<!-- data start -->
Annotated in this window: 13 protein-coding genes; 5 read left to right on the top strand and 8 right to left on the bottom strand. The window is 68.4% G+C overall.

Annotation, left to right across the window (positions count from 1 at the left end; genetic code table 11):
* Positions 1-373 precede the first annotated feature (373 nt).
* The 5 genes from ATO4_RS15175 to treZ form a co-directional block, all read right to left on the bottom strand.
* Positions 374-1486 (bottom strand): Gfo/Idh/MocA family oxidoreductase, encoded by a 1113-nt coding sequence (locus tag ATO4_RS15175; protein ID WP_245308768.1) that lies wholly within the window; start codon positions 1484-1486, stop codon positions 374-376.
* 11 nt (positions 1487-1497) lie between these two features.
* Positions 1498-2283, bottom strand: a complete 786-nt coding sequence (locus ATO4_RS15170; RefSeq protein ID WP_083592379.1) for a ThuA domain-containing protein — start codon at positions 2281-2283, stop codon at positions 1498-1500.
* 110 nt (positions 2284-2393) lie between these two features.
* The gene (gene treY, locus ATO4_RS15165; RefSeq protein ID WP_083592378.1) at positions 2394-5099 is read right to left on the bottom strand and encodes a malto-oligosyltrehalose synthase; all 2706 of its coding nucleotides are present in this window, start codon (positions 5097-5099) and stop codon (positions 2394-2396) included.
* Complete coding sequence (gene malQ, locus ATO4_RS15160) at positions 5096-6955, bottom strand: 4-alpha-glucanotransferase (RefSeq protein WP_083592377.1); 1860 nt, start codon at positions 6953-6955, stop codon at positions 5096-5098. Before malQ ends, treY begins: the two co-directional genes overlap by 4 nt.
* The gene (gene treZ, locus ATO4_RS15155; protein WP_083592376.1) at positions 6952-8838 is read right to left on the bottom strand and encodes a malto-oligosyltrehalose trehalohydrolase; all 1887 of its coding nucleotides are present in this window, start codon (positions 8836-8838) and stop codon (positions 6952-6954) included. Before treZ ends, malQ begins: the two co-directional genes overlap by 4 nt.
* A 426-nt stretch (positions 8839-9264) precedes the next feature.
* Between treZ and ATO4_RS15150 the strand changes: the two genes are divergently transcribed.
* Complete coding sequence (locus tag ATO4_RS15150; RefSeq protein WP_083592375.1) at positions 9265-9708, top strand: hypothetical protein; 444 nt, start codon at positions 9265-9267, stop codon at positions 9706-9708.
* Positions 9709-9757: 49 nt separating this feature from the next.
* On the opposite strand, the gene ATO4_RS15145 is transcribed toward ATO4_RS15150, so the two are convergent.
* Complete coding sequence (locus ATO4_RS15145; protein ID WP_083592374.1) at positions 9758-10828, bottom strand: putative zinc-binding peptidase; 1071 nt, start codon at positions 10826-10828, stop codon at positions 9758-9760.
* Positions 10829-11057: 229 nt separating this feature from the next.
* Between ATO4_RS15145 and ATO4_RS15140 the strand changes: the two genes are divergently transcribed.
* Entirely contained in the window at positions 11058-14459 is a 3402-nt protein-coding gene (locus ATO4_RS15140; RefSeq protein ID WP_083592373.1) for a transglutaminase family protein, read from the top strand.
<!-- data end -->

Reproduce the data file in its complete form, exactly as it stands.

Annotated in this window: 13 protein-coding genes; 5 read left to right on the top strand and 8 right to left on the bottom strand. The window is 68.4% G+C overall.

Annotation, left to right across the window (positions count from 1 at the left end; genetic code table 11):
* Positions 1-373 precede the first annotated feature (373 nt).
* The 5 genes from ATO4_RS15175 to treZ form a co-directional block, all read right to left on the bottom strand.
* Positions 374-1486 (bottom strand): Gfo/Idh/MocA family oxidoreductase, encoded by a 1113-nt coding sequence (locus tag ATO4_RS15175; protein ID WP_245308768.1) that lies wholly within the window; start codon positions 1484-1486, stop codon positions 374-376.
* 11 nt (positions 1487-1497) lie between these two features.
* Positions 1498-2283, bottom strand: a complete 786-nt coding sequence (locus ATO4_RS15170; RefSeq protein ID WP_083592379.1) for a ThuA domain-containing protein — start codon at positions 2281-2283, stop codon at positions 1498-1500.
* 110 nt (positions 2284-2393) lie between these two features.
* The gene (gene treY, locus ATO4_RS15165; RefSeq protein ID WP_083592378.1) at positions 2394-5099 is read right to left on the bottom strand and encodes a malto-oligosyltrehalose synthase; all 2706 of its coding nucleotides are present in this window, start codon (positions 5097-5099) and stop codon (positions 2394-2396) included.
* Complete coding sequence (gene malQ, locus ATO4_RS15160) at positions 5096-6955, bottom strand: 4-alpha-glucanotransferase (RefSeq protein WP_083592377.1); 1860 nt, start codon at positions 6953-6955, stop codon at positions 5096-5098. Before malQ ends, treY begins: the two co-directional genes overlap by 4 nt.
* The gene (gene treZ, locus ATO4_RS15155; protein WP_083592376.1) at positions 6952-8838 is read right to left on the bottom strand and encodes a malto-oligosyltrehalose trehalohydrolase; all 1887 of its coding nucleotides are present in this window, start codon (positions 8836-8838) and stop codon (positions 6952-6954) included. Before treZ ends, malQ begins: the two co-directional genes overlap by 4 nt.
* A 426-nt stretch (positions 8839-9264) precedes the next feature.
* Between treZ and ATO4_RS15150 the strand changes: the two genes are divergently transcribed.
* Complete coding sequence (locus tag ATO4_RS15150; RefSeq protein WP_083592375.1) at positions 9265-9708, top strand: hypothetical protein; 444 nt, start codon at positions 9265-9267, stop codon at positions 9706-9708.
* Positions 9709-9757: 49 nt separating this feature from the next.
* On the opposite strand, the gene ATO4_RS15145 is transcribed toward ATO4_RS15150, so the two are convergent.
* Complete coding sequence (locus ATO4_RS15145; protein ID WP_083592374.1) at positions 9758-10828, bottom strand: putative zinc-binding peptidase; 1071 nt, start codon at positions 10826-10828, stop codon at positions 9758-9760.
* Positions 10829-11057: 229 nt separating this feature from the next.
* Between ATO4_RS15145 and ATO4_RS15140 the strand changes: the two genes are divergently transcribed.
* Entirely contained in the window at positions 11058-14459 is a 3402-nt protein-coding gene (locus ATO4_RS15140; RefSeq protein ID WP_083592373.1) for a transglutaminase family protein, read from the top strand.